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The life cycle of a cup of coffee.

Trace the globe-spanning journey of coffee as it goes from plant to brew, and the complex infrastructure that makes it possible.

By Betty-AnnPublished 9 months ago • 3 min read
The life cycle of a cup of coffee.
Photo by Nathan Dumlao on Unsplash

The process of making a simple cup of coffee, a daily ritual for many, belies the intricate and expansive web of individuals, communities, and industries involved in bringing this beloved beverage to our mugs. The journey of coffee beans from their humble origins in places like the Colombian town of Pitalito to the bustling cafes of cities like New York is a testament to the global supply chain and the dedication of countless people. In this narrative, we will explore the journey of coffee, highlighting the efforts of those often overlooked in the coffee-making process.

It all begins in the idyllic landscapes of coffee-producing regions, where family farms have cleared local forests to cultivate neat rows of Coffea trees. These shrub-like plants, first domesticated in Ethiopia, bear small berries known as "coffee cherries." Since cherries on the same branch ripen at different times, they are best harvested by hand. In places like Pitalito, laborers toil tirelessly at high altitudes, often picking over 25 kilograms of cherries per shift, earning meager wages for their strenuous work.

Once picked, these cherries are transported to a wet mill. Here, machines meticulously separate the seeds from the fruit and sort them by density. The heaviest and most flavorful seeds sink to the bottom, where they are collected and left to ferment in water for a couple of days. Workers then wash off the remaining fruit and spread the seeds out to dry on large mesh racks, a process that can take up to three weeks. While some farms employ machines, Pitalito relies on the hands of its workers to ensure even drying.

By Nathan Dumlao on Unsplash

Once the coffee beans are sufficiently dried, they embark on the next leg of their journey, traveling to a nearby mill equipped with specialized machines. An air blower resorts the seeds by density, sieves filter them by size, and an optical scanner meticulously sorts them by color. The beans are then subjected to a crucial evaluation process known as "cupping," where coffee professionals called Q-graders assess taste, aroma, and mouthfeel to determine the beans' quality. Based on these evaluations, the beans are graded and prepared for shipment.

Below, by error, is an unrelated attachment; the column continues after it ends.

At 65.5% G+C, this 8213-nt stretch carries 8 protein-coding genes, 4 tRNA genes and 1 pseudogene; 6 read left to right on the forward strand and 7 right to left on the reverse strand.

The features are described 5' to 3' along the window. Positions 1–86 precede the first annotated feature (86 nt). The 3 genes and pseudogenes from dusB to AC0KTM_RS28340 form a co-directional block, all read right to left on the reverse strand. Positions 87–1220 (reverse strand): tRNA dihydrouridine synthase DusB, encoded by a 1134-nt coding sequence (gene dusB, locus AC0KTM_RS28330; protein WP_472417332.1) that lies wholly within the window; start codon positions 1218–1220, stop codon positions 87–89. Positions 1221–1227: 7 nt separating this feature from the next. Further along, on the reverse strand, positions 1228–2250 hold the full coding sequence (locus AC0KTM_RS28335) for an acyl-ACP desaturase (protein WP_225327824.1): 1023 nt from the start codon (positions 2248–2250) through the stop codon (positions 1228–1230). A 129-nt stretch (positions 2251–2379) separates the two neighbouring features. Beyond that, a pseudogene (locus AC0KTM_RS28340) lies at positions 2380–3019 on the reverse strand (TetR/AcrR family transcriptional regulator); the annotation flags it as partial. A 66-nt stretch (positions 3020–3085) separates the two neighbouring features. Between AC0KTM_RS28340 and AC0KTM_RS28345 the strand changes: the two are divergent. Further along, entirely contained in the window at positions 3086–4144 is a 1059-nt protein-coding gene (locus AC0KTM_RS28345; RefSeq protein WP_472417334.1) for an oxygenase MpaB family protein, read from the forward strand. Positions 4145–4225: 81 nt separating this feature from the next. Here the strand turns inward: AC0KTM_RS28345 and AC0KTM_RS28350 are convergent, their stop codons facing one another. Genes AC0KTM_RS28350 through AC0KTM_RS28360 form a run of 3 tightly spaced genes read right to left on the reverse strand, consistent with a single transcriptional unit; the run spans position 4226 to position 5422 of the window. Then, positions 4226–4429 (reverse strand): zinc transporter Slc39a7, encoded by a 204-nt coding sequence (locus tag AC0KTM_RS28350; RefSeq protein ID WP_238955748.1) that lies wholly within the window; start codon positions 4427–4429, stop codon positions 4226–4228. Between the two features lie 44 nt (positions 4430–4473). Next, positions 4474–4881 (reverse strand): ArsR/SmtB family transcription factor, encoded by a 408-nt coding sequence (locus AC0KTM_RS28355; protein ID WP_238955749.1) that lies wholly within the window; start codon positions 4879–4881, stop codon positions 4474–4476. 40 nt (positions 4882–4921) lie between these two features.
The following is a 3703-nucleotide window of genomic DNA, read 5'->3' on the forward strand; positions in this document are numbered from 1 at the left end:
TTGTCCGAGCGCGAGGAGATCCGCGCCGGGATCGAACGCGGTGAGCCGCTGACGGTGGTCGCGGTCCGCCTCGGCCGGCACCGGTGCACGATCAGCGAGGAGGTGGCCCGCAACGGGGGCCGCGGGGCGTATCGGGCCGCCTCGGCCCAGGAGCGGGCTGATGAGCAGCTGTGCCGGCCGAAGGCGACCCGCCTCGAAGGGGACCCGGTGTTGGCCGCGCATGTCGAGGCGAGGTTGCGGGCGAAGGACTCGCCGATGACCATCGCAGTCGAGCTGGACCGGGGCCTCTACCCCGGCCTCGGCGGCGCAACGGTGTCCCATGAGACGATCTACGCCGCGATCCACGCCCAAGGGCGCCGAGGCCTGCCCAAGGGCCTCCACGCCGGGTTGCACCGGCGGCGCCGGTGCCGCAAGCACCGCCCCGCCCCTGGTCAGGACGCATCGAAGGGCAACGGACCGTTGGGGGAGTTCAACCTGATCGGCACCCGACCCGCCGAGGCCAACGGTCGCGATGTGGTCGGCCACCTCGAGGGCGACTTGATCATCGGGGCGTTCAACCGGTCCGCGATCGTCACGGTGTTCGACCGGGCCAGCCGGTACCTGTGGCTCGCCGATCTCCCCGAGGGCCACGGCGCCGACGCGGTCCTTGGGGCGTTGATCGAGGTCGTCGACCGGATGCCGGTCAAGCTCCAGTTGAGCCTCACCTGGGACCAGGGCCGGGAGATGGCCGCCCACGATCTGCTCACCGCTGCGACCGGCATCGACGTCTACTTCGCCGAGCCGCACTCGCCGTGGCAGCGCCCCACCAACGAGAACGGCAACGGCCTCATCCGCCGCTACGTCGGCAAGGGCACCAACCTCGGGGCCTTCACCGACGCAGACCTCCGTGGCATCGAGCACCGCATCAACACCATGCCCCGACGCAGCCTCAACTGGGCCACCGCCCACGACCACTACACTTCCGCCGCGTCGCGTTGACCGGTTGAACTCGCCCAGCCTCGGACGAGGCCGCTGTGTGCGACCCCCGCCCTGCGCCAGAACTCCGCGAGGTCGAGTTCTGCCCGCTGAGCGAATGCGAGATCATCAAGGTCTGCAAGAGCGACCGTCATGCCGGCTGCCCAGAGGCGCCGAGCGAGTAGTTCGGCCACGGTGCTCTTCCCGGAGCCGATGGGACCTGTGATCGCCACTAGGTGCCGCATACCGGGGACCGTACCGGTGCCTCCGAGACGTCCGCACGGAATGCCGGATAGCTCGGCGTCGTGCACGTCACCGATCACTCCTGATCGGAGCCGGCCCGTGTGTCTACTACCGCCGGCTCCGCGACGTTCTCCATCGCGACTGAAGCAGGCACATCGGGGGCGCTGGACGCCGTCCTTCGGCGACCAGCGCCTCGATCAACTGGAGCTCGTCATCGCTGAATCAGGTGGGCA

The beans, now dried, sorted, and graded, are loaded into burlap sacks weighing up to 70 kilograms each, which are then placed in steel shipping containers. These containers, each capable of carrying up to 21 metric tons of coffee, set sail on cargo ships operated by crews of over 25 people, beginning their journey to coffee-consuming nations worldwide.

The United States, notably New York City, stands as one of the largest importers of coffee, consuming millions of cups daily. Upon arrival in New Jersey, coffee beans are subjected to customs checks. Dockworkers unload the containers, and a fleet of eighteen-wheelers transports the coffee to nearby warehouses and roasteries.

By Mike Kenneally on Unsplash

Inside the roastery, beans enter a roasting machine, stirred by a metallic arm and heated by a gas-powered fire. Sensors monitor moisture levels, chemical stability, and temperature, while skilled coffee engineers make manual adjustments throughout the twelve-minute roasting cycle. This process releases the oils within the beans, transforming them into grindable, brewable beans with a rich aroma and dark brown color. After roasting, the beans are meticulously packed into five-pound bags, ready for delivery.

The journey is not yet complete, though, as each coffee company has a head buyer who meticulously selects beans from around the world. Logistics teams manage delivery routes, ensuring the beans reach cafes and stores across the city. Finally, dedicated baristas serve this caffeinated elixir to scores of customers, adding the finishing touch to the coffee's long journey.

However, amid this remarkable journey, it is imperative not to forget the often-overlooked individuals who toil behind the scenes, from the coffee pickers working for low wages in challenging conditions to the dockworkers, roastery employees, logistics teams, and baristas who contribute their efforts to make your daily cup of coffee a reality. The global network behind this beloved commodity is intricate, but it's essential to recognize and value the people who make it all possible.


About the Creator


I am grateful for the small things in life and would like to share what I can with others.

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    Betty-AnnWritten by Betty-Ann

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